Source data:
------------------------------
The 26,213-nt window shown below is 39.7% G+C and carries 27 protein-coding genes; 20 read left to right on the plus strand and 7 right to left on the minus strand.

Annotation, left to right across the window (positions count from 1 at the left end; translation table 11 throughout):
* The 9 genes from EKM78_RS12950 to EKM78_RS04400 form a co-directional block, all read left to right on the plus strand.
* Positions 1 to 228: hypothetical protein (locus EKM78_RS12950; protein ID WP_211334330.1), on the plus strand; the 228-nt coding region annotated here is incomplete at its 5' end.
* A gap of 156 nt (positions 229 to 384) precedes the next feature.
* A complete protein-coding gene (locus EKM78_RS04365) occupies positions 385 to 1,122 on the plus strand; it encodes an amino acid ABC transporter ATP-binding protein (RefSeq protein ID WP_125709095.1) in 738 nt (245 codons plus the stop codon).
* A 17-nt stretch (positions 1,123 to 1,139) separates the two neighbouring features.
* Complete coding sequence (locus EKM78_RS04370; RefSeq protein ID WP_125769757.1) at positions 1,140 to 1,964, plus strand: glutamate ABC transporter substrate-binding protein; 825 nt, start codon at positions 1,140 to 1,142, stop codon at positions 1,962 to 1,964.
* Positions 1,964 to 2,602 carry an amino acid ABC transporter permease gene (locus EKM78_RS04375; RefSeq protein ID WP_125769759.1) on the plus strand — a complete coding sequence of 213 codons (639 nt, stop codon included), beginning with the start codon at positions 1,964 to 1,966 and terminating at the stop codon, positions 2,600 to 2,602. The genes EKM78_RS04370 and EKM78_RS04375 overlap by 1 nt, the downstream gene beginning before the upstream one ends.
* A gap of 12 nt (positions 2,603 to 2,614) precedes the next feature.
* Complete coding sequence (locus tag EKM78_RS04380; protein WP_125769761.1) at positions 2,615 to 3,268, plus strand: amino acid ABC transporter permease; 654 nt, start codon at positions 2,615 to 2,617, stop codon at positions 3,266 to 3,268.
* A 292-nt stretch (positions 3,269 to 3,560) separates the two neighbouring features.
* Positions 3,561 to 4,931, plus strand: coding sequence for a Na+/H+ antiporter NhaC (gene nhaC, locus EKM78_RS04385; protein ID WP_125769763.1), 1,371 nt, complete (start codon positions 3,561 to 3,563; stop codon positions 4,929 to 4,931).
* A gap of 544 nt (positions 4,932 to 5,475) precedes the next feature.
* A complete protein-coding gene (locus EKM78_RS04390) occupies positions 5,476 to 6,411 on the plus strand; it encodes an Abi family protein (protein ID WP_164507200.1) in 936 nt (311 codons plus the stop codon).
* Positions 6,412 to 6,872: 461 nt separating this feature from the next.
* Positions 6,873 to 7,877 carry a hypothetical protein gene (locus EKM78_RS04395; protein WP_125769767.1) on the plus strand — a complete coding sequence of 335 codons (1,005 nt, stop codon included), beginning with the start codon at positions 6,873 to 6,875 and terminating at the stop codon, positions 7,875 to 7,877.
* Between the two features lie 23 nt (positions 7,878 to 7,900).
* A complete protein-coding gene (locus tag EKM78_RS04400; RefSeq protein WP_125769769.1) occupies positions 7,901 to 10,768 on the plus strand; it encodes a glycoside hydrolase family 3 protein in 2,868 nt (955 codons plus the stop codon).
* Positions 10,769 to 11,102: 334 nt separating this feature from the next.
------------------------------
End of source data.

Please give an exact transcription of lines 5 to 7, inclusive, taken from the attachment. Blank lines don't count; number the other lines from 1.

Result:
* A gap of 156 nt (positions 229 to 384) precedes the next feature.
* A complete protein-coding gene (locus EKM78_RS04365) occupies positions 385 to 1,122 on the plus strand; it encodes an amino acid ABC transporter ATP-binding protein (RefSeq protein ID WP_125709095.1) in 738 nt (245 codons plus the stop codon).
* A 17-nt stretch (positions 1,123 to 1,139) separates the two neighbouring features.